619 F2d 369 Simmons v. McGuffey Nursing Home Inc
619 F.2d 369
23 Fair Empl.Prac.Cas. 199,
23 Empl. Prac. Dec. P 31,034
Robert B. SIMMONS, Plaintiff-Appellant,
McGUFFEY NURSING HOME, INC., et al., Defendants-Appellees.
United States Court of Appeals,
June 16, 1980.
William F. Prosch, Jr., Birmingham, Ala., for plaintiff-appellant.
Inzer, Suttle, Swann & Stivender, James C. Inzer, Jr., James C. Stivender, James Scott Sledge, Gadsden, Ala., for McGuffey Nursing Home, Inc., et al.
Appeal from the United States District Court for the Northern District of Alabama.
Before WISDOM, RONEY and HATCHETT, Circuit Judges.
This is an age discrimination case. Robert B. Simmons, the plaintiff, a 51-year-old man, contends that the McGuffey Nursing Home, Inc., (McGuffey) located in Gadsden, Alabama, violated the Age Discrimination in Employment Act, 29 U.S.C. § 621 et seq., by terminating him as Administrator of the home. He was replaced by a 34-year-old man.1
Mrs. Bessie McGuffey owned and operated the nursing home for many years. In December 1949 Robert Simmons married one of her daughters. In 1954 he went to work for McGuffey as a yard and maintenance man. By 1972 he was Administrator and a non-voting member of the Board of Directors. After the mother's death in 1973 her three daughters have been stockholders, jointly owning less than 50 percent of the stock. The remainder of the stock, and therefore control of the company, was placed in trust with a corporate fiduciary, Central Bank. The seven members of the Board of Directors consisted of the three sisters, an officer of the trustee bank, the accountant for McGuffey, the attorney for McGuffey, and the plaintiff.
Marital problems between Simmons and his wife flared up in 1975. They were separated in late 1975 and were divorced in January 1976. The district court found that "the circumstances surrounding the divorce were less than amiable (sic)".
In November 1976 the Board of Directors of McGuffey voted unanimously not to renew Simmons's contract for 1977. McGuffey's attorney was not present. Simmons agreed to stay on as Administrator until a replacement could be found. A 34-year-old man was hired in February 1977.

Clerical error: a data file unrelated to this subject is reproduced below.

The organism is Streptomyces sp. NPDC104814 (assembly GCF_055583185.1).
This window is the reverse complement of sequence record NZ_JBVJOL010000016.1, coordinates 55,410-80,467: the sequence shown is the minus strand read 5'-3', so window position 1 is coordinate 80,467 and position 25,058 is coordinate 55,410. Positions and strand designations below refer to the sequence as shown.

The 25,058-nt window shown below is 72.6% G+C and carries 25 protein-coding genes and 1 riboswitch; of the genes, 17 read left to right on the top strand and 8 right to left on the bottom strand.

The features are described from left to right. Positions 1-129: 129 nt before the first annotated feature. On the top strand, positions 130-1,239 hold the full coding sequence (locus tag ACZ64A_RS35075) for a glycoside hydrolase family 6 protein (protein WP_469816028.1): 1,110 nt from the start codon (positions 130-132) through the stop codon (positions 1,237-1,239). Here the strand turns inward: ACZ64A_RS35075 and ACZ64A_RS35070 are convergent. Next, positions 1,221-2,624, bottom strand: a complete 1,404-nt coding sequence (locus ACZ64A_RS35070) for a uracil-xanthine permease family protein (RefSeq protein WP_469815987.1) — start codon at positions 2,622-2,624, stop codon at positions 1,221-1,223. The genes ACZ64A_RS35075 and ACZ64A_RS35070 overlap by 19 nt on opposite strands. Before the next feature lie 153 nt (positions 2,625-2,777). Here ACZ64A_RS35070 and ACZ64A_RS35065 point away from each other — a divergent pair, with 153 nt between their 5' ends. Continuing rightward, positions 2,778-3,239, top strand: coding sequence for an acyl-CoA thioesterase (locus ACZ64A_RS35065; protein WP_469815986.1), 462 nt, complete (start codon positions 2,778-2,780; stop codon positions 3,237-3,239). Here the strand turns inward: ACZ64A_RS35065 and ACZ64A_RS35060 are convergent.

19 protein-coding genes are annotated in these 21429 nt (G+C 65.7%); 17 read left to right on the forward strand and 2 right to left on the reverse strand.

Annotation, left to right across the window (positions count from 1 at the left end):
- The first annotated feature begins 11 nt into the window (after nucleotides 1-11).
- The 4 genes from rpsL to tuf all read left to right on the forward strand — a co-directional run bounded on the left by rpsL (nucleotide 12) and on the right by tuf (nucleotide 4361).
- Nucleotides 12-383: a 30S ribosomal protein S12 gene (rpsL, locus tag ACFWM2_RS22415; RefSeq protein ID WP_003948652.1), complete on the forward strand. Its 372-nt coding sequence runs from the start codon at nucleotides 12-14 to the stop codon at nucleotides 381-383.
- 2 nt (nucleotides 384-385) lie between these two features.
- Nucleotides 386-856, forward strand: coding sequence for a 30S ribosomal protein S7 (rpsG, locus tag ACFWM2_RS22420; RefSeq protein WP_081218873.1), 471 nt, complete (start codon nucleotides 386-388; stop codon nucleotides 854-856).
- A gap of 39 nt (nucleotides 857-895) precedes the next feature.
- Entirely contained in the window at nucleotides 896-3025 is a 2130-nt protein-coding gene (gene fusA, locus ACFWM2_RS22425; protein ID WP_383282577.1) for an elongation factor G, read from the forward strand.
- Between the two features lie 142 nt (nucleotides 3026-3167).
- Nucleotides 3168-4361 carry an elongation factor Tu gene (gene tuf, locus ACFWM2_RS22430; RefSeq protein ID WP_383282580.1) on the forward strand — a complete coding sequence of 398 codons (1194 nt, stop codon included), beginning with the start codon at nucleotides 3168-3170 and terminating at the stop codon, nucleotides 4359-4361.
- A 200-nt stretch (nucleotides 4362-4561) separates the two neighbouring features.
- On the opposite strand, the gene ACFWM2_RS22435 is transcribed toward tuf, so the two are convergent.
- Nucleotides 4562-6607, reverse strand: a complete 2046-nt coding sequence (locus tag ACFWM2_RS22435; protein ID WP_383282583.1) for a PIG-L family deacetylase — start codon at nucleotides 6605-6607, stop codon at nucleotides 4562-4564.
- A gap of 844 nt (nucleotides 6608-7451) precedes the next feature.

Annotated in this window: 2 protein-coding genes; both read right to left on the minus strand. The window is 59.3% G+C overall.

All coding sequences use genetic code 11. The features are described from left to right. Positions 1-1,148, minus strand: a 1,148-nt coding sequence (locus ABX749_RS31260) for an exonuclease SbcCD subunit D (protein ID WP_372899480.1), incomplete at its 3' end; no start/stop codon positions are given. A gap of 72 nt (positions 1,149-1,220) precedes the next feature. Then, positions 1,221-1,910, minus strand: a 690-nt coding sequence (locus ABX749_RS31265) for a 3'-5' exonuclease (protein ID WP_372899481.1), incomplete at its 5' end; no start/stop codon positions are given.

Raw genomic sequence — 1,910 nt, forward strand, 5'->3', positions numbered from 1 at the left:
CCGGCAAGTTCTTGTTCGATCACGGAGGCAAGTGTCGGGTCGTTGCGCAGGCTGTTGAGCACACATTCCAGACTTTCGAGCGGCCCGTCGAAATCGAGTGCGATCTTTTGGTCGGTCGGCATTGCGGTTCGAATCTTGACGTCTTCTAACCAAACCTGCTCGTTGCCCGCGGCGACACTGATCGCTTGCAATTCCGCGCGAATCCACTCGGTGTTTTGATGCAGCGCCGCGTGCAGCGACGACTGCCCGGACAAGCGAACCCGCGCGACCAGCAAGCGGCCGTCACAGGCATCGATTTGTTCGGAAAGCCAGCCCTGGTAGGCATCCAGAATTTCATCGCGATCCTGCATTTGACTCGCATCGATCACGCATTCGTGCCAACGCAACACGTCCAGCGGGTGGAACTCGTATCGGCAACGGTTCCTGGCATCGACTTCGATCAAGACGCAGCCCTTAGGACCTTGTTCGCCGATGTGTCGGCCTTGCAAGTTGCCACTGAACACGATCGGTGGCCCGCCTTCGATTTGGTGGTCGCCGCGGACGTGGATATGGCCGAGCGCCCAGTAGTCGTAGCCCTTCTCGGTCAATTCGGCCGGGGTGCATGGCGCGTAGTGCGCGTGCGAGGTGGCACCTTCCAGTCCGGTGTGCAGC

On May 12, 1977, Simmons filed a notice of intent to sue for alleged age discrimination with the Secretary of Labor. After the Department of Labor advised him that its efforts to eliminate the alleged discrimination through informal conciliation procedures had been unsuccessful, he filed suit on December 5, 1977. On January 2, 1979, the district court found that the decision not to renew the contract was based on Simmons's "strained relationship with three of the stockholders, one being his former wife and the others being former sisters-in-law" and that Simmons had shown no evidence "which might infer that age was even a factor in the decision not to renew plaintiff's contract." The Court granted a summary judgment for the defendants.
"The summary judgment procedure authorized by Rule 56 is a method for promptly disposing of actions in which there is no genuine issue as to any material fact or in which only a question of law is involved." 10 C. Wright & A. Miller, Federal Practice and Procedure § 2712 at 370. "On summary judgment the inferences to be drawn from the underlying facts contained in such materials must be viewed in the light most favorable to the party opposing the motion." United States v. Diebold, 1962, 369 U.S. 654, 655, 82 S.Ct. 993, 994, 8 L.Ed.2d 176, 177.